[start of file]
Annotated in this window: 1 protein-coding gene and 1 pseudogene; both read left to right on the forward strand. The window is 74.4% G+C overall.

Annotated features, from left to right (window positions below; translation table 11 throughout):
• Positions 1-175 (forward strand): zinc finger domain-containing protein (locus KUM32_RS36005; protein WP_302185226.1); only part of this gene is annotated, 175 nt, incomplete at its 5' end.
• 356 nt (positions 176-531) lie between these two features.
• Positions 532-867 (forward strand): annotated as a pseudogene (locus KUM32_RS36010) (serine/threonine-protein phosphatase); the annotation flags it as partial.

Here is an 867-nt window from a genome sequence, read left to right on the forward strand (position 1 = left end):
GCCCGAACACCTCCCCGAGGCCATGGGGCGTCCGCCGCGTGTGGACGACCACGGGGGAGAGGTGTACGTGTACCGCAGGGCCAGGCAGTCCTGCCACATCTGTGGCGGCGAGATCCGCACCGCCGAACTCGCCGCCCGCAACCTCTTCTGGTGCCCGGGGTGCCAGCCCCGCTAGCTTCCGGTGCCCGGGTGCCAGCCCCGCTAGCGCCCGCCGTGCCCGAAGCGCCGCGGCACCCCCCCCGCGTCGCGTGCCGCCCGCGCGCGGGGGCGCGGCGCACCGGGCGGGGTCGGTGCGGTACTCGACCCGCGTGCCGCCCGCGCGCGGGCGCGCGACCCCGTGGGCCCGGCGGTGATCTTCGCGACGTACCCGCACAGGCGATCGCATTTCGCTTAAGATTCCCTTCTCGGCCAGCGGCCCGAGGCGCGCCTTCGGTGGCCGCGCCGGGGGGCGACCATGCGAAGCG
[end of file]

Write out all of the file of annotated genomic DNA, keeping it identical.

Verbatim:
Annotated in this window: 1 protein-coding gene and 1 pseudogene; both read left to right on the forward strand. The window is 74.4% G+C overall.

Annotated features, from left to right (window positions below; translation table 11 throughout):
• Positions 1-175 (forward strand): zinc finger domain-containing protein (locus KUM32_RS36005; protein WP_302185226.1); only part of this gene is annotated, 175 nt, incomplete at its 5' end.
• 356 nt (positions 176-531) lie between these two features.
• Positions 532-867 (forward strand): annotated as a pseudogene (locus KUM32_RS36010) (serine/threonine-protein phosphatase); the annotation flags it as partial.

Here is an 867-nt window from a genome sequence, read left to right on the forward strand (position 1 = left end):
GCCCGAACACCTCCCCGAGGCCATGGGGCGTCCGCCGCGTGTGGACGACCACGGGGGAGAGGTGTACGTGTACCGCAGGGCCAGGCAGTCCTGCCACATCTGTGGCGGCGAGATCCGCACCGCCGAACTCGCCGCCCGCAACCTCTTCTGGTGCCCGGGGTGCCAGCCCCGCTAGCTTCCGGTGCCCGGGTGCCAGCCCCGCTAGCGCCCGCCGTGCCCGAAGCGCCGCGGCACCCCCCCCGCGTCGCGTGCCGCCCGCGCGCGGGGGCGCGGCGCACCGGGCGGGGTCGGTGCGGTACTCGACCCGCGTGCCGCCCGCGCGCGGGCGCGCGACCCCGTGGGCCCGGCGGTGATCTTCGCGACGTACCCGCACAGGCGATCGCATTTCGCTTAAGATTCCCTTCTCGGCCAGCGGCCCGAGGCGCGCCTTCGGTGGCCGCGCCGGGGGGCGACCATGCGAAGCG